Widow Benefits Help
If you are worried about your income after your partner passes or have been thrust into a situation where you have lost your spouse, understanding how widow benefits works is important in shoring up your finances. It is important to understand the eligibility criteria, how the process works and how much you may receive. There are currently about 5 million people that receive the widow or widower benefit, which helps to keep many Americans out of financial ruin and poverty.
If you are currently going through the widower or survivor benefits process but need financial assistance prior to the acceptance, try a free financial counselor or your local community action agency. In addition, this website has a range of resource and information on how to get help with bills, medication and other everyday living expenses.
Widow or Widower
Under social security there is a provision for surviving spouses to receive a benefit after their partner’s death dependent on their work and employment record. These survivors are eligible to receive reduced benefits at age 60 and full benefits at full retirement age or anytime afterwards. If your surviving partner is disabled or becomes disabled within 7 years of your death they also become eligible for these benefits but at the age of 50. Survivors must apply directly with Social Security and cannot do so online. You must contact them at 1-800-772-1213 and get an appointment to open an application.
Furthermore if your surviving spouse cares for your child who is also under the age of 16 or is disabled and receives benefits on your record they are eligible for benefits at any age. If your surviving spouse remarries after the age of 60 it will not affect their survivor benefit.
The benefits that your survivor receives is fully dependent upon your average lifetime earnings and is calculated for a basic amount as if you reached full retirement age at the time of your death. The higher your lifetime earnings the more the benefit is worth. Also the maximum benefit is limited to what you would have received in benefits if you were alive. The benefit amounts range in percentages based on your personal situation. If you are a widow or widower of full retirement age your benefit would be 100%. Between the ages of 60 to full retirement age it is pro-rated from 71 and a half to 99 percent depending on your age, and the 71 and a half percent is the lowest survivor benefit awarded. The maximum for families does provide a range from 150-180% of the award rate.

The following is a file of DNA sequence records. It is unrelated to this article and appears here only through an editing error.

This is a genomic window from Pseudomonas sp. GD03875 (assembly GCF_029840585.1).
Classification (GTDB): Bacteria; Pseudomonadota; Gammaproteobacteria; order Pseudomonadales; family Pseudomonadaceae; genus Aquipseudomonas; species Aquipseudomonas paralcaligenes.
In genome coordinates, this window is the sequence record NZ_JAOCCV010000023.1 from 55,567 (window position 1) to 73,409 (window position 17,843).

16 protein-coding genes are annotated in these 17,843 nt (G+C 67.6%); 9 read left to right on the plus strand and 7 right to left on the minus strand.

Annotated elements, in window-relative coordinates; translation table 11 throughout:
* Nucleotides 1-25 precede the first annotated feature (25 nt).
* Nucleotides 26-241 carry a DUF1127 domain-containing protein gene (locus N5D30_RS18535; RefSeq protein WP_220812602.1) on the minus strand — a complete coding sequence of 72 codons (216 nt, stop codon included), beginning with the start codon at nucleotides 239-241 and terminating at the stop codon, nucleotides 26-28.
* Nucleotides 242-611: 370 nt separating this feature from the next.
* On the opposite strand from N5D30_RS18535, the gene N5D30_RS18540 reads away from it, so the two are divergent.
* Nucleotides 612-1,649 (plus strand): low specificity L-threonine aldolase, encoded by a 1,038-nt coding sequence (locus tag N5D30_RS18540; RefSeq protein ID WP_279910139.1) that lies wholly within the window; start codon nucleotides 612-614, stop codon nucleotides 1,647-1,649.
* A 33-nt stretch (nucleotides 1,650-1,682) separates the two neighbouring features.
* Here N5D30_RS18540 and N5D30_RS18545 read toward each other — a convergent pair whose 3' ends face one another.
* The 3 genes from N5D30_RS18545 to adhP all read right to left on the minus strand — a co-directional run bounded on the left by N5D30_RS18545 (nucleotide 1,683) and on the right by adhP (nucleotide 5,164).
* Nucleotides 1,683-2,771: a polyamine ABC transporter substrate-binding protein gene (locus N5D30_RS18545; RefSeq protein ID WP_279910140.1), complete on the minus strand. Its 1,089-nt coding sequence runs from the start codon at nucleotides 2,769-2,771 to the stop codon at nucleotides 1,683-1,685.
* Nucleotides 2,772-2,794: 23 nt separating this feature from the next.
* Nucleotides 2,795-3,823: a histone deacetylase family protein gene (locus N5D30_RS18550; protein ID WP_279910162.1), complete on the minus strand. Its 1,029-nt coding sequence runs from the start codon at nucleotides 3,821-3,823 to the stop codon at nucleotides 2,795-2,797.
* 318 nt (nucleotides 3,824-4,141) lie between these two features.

The Social Security government run website provides an in-depth bank of calculators for you to discover what you can expect for your survivor benefit. These benefits can also be affected especially if you earn over the limit allowed while receiving the benefit. Under full retirement age limit is $15,720 per year and over the full retirement age the limit increases to $41,880. The benefits can also be affected by marriage status. If you remarry before the age of 60 years of age you will lose your survivor benefit, however if married after the age of 60 the survivor will continue to receive the benefit. If your living spouse qualifies for other retirement benefits they can switch to these benefits as early as 62 years of age, assuming these benefits are greater than the survivor benefit.
Providing for your widow or widower depends on a number of factors that are taken into account at the time of your death as laid out above.